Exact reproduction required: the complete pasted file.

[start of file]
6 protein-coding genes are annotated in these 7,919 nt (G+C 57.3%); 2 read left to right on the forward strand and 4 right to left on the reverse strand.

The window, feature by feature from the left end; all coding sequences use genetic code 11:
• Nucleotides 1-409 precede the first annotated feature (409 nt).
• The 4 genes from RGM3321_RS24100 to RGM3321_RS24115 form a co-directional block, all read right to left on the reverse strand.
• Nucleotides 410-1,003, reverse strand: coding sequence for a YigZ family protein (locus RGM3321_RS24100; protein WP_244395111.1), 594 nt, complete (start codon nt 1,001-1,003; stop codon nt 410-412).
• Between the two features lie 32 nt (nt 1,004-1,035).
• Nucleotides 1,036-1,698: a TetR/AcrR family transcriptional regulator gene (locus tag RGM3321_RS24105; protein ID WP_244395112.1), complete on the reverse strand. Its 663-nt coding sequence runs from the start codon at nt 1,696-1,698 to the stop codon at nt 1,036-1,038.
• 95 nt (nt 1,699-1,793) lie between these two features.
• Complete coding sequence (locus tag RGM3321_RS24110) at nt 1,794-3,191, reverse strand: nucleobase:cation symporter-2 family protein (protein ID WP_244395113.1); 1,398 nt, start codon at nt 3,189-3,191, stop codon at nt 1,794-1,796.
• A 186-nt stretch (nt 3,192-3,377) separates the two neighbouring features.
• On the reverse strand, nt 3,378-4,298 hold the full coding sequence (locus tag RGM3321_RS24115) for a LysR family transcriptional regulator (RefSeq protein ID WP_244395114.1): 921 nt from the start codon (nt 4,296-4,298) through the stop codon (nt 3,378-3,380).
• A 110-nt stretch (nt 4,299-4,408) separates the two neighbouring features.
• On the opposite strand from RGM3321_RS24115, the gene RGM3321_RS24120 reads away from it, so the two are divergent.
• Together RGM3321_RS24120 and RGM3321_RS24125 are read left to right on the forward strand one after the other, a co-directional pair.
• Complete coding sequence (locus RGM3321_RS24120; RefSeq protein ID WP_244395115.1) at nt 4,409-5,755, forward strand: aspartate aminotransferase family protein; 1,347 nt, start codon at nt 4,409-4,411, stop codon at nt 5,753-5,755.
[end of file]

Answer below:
6 protein-coding genes are annotated in these 7,919 nt (G+C 57.3%); 2 read left to right on the forward strand and 4 right to left on the reverse strand.

The window, feature by feature from the left end; all coding sequences use genetic code 11:
• Nucleotides 1-409 precede the first annotated feature (409 nt).
• The 4 genes from RGM3321_RS24100 to RGM3321_RS24115 form a co-directional block, all read right to left on the reverse strand.
• Nucleotides 410-1,003, reverse strand: coding sequence for a YigZ family protein (locus RGM3321_RS24100; protein WP_244395111.1), 594 nt, complete (start codon nt 1,001-1,003; stop codon nt 410-412).
• Between the two features lie 32 nt (nt 1,004-1,035).
• Nucleotides 1,036-1,698: a TetR/AcrR family transcriptional regulator gene (locus tag RGM3321_RS24105; protein ID WP_244395112.1), complete on the reverse strand. Its 663-nt coding sequence runs from the start codon at nt 1,696-1,698 to the stop codon at nt 1,036-1,038.
• 95 nt (nt 1,699-1,793) lie between these two features.
• Complete coding sequence (locus tag RGM3321_RS24110) at nt 1,794-3,191, reverse strand: nucleobase:cation symporter-2 family protein (protein ID WP_244395113.1); 1,398 nt, start codon at nt 3,189-3,191, stop codon at nt 1,794-1,796.
• A 186-nt stretch (nt 3,192-3,377) separates the two neighbouring features.
• On the reverse strand, nt 3,378-4,298 hold the full coding sequence (locus tag RGM3321_RS24115) for a LysR family transcriptional regulator (RefSeq protein ID WP_244395114.1): 921 nt from the start codon (nt 4,296-4,298) through the stop codon (nt 3,378-3,380).
• A 110-nt stretch (nt 4,299-4,408) separates the two neighbouring features.
• On the opposite strand from RGM3321_RS24115, the gene RGM3321_RS24120 reads away from it, so the two are divergent.
• Together RGM3321_RS24120 and RGM3321_RS24125 are read left to right on the forward strand one after the other, a co-directional pair.
• Complete coding sequence (locus RGM3321_RS24120; RefSeq protein ID WP_244395115.1) at nt 4,409-5,755, forward strand: aspartate aminotransferase family protein; 1,347 nt, start codon at nt 4,409-4,411, stop codon at nt 5,753-5,755.